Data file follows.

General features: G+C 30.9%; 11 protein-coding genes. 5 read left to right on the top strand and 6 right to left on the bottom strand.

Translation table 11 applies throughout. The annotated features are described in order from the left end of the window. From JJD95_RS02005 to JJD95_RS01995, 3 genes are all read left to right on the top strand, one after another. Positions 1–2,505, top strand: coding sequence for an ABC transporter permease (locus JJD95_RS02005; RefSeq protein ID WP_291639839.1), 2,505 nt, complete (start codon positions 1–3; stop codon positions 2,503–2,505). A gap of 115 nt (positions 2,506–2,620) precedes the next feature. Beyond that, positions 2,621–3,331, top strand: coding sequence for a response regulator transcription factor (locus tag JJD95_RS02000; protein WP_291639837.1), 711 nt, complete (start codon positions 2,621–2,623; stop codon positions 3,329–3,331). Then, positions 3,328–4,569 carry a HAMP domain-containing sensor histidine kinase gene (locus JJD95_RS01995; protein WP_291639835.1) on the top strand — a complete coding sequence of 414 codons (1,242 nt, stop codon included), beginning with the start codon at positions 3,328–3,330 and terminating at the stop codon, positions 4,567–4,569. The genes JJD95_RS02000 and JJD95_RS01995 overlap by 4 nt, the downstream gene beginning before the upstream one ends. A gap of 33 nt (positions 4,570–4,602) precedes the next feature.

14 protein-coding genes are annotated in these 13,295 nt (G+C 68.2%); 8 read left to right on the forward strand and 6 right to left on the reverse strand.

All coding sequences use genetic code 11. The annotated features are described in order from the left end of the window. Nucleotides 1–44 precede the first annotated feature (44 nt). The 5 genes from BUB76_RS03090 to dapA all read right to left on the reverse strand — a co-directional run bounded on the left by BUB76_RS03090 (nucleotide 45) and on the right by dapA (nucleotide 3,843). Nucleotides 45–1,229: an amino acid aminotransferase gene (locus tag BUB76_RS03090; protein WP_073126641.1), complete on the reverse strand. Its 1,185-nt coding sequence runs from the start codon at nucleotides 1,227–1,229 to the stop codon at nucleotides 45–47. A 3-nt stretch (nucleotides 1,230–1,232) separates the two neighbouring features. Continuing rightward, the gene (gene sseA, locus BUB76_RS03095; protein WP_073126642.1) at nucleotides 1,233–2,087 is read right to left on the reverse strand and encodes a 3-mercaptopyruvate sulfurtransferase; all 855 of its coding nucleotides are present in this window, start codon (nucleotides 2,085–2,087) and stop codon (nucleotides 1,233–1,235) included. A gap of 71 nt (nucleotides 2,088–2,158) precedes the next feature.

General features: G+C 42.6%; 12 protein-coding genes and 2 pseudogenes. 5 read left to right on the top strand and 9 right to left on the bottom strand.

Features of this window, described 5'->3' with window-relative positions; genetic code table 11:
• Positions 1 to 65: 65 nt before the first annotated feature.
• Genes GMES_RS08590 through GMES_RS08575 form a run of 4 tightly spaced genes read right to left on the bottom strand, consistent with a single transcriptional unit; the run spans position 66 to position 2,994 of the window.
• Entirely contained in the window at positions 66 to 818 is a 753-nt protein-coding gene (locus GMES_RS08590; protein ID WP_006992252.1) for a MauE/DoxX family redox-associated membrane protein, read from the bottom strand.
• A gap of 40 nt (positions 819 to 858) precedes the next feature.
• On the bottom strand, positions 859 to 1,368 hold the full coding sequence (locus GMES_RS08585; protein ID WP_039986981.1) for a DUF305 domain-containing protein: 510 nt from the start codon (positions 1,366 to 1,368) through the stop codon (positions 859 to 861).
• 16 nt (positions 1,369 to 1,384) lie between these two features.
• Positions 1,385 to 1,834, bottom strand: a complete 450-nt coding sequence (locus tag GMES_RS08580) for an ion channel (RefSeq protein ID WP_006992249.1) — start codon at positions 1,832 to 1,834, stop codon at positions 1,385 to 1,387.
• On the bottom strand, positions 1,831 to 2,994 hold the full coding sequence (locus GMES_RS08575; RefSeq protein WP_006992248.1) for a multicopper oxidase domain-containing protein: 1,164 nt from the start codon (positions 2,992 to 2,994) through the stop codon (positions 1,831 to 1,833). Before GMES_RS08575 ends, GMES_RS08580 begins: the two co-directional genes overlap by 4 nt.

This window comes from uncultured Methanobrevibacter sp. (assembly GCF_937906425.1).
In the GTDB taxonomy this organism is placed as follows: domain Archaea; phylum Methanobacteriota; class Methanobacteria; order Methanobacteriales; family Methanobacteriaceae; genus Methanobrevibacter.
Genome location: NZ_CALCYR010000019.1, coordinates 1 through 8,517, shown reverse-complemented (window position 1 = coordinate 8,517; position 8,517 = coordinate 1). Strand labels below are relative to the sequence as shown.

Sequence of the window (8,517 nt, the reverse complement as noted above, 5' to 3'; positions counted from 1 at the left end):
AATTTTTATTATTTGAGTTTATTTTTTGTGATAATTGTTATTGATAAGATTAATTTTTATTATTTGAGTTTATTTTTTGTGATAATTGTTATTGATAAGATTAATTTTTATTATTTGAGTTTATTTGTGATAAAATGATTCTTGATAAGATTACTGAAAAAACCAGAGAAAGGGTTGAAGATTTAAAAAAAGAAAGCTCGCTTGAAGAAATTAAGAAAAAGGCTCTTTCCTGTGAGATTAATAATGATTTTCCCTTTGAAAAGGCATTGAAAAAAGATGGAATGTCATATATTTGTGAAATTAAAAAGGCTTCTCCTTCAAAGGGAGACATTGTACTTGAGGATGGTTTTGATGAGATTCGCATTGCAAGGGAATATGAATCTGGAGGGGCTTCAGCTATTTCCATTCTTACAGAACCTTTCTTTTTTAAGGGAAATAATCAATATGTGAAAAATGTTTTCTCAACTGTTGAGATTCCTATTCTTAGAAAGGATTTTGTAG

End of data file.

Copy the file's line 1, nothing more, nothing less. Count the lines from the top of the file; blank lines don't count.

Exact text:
General features: G+C 30.9%; 11 protein-coding genes. 5 read left to right on the top strand and 6 right to left on the bottom strand.